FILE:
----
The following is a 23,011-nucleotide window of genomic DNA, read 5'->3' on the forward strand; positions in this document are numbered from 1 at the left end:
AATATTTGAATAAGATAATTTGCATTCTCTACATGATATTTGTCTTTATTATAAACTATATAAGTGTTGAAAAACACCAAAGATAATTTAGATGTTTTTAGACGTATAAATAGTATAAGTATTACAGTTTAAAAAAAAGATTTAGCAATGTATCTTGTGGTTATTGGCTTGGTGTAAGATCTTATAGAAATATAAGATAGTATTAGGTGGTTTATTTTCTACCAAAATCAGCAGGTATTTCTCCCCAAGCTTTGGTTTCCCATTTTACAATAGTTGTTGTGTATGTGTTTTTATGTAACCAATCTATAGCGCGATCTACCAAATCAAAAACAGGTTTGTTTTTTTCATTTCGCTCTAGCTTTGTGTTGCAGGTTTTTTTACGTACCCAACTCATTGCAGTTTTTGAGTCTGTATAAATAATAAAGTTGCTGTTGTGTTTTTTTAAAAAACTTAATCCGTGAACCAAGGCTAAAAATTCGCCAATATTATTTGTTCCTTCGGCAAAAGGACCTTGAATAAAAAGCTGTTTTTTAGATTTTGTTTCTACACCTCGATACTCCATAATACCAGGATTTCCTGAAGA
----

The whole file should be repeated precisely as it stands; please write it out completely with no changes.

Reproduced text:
The following is a 23,011-nucleotide window of genomic DNA, read 5'->3' on the forward strand; positions in this document are numbered from 1 at the left end:
AATATTTGAATAAGATAATTTGCATTCTCTACATGATATTTGTCTTTATTATAAACTATATAAGTGTTGAAAAACACCAAAGATAATTTAGATGTTTTTAGACGTATAAATAGTATAAGTATTACAGTTTAAAAAAAAGATTTAGCAATGTATCTTGTGGTTATTGGCTTGGTGTAAGATCTTATAGAAATATAAGATAGTATTAGGTGGTTTATTTTCTACCAAAATCAGCAGGTATTTCTCCCCAAGCTTTGGTTTCCCATTTTACAATAGTTGTTGTGTATGTGTTTTTATGTAACCAATCTATAGCGCGATCTACCAAATCAAAAACAGGTTTGTTTTTTTCATTTCGCTCTAGCTTTGTGTTGCAGGTTTTTTTACGTACCCAACTCATTGCAGTTTTTGAGTCTGTATAAATAATAAAGTTGCTGTTGTGTTTTTTTAAAAAACTTAATCCGTGAACCAAGGCTAAAAATTCGCCAATATTATTTGTTCCTTCGGCAAAAGGACCTTGAATAAAAAGCTGTTTTTTAGATTTTGTTTCTACACCTCGATACTCCATAATACCAGGATTTCCTGAAGA